All reviews are from people who have redeemed deals with this merchant.
Reviewed December 21, 2011
Reviewed December 19, 2011
Reviewed December 19, 2011
What You'll Get
Now that spinach has been deemed a performance-enhancing vegetable, Popeye's future shortstop career hinges on his transition to kimchee. Get a sailor's worth of energizing pan-Asian cuisine with today's deal: for $15, you get $30 worth of pan-Asian fare at Shabu-Ya Restaurant in Cambridge.
Shabu-Ya serves healthy and flavorful Asian dishes in a fun, modern atmosphere. Diners embark on a culinary cross-country jaunt with appetizers like savory seafood pancakes with scallop, squid, and shrimp ($12.95), or sautéed beef tongue ($8.95) for the bold delicacy-seeker. The main course sports traditional shabu-shabu, or hot pot cooking, a glue-free do-it-yourself approach to entrees that lets diners cook pieces of thin-sliced meat, seafood, and vegetables in their choice of broth. Swish and swirl slices of Black Angus rib eye steak ($16.95), garden-fresh veggies ($12.95), or surfs and turfs ($20.95) in savory broth, or upgrade to other flavors for an additional charge ($1.50 to $3). Those preferring to have chef-cooked food can sample kitchen entrees like chili-marinated pork bulgoki ($14.95), or skip cooking altogether and sample sushi bar delicacies ($11.95 to $23.95), such as the rainbow maki ($10.95) or red dragon maki ($13.95).
Shabu-Ya's cheerful interior puts diners in the middle of a pot of shabu-shabu without the discomfort of broth-induced scalding. Pull up an ultrafuturistic, mod-style stool at the sushi bar, or relax on a brightly colored lounge couch beneath bubble-like light fixtures.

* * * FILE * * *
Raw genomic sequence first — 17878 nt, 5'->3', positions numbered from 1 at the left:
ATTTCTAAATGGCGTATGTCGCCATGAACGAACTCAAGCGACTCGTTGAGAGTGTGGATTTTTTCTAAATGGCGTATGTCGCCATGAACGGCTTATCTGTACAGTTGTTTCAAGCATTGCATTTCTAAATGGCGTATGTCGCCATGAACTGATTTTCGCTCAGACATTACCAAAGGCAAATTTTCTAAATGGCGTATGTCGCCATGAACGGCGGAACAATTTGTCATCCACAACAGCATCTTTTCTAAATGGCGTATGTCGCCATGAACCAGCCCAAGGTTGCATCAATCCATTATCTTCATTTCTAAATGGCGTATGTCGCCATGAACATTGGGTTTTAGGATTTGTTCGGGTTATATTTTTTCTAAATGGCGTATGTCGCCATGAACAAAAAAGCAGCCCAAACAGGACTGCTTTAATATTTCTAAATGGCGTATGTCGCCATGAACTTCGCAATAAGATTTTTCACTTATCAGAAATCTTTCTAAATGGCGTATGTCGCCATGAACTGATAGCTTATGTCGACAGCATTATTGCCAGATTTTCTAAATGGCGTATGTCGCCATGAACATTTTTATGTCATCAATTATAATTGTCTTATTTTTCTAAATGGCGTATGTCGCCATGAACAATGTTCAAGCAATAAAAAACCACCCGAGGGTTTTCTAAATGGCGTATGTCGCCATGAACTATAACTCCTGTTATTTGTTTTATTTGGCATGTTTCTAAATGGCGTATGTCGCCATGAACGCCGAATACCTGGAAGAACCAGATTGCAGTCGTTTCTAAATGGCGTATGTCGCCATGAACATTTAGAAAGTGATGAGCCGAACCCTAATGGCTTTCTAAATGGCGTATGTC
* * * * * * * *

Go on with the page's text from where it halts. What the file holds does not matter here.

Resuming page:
The Fine Print
Promotional value expires Dec 16, 2011. Amount paid never expires. Limit 3 per person. Limit 1 per table. Limit 1 per visit. Not valid for the purchase of alcohol. Dine-in only. Not valid for lunch specials. Merchant is solely responsible to purchasers for the care and quality of the advertised goods and services.
About Shabu-Ya Restaurant
Continuing an age-old Japanese culinary tradition, Shabu-Ya specializes in shabu-shabu, or hot pot––a modern take on the steaming soups historically eaten by Genghis Khan and his armies. The café's sleekly modern interior is designed to evoke the colors and shapes of this signature dish, from vegetable-green couches to round hanging lights that recall bubbles in boiling broth. Meals can begin with seaweed-encircled sushi while diners decide which meats and veggies to simmer in a choice of shabu-shabu broths such as Korean kimchi and vegetarian mushroom. Kitchen specials also offer Black Angus rib eye or chili-marinated pork bulgoki to build hearty hot pots, and are flavorful ways to change up an all-mayonnaise diet.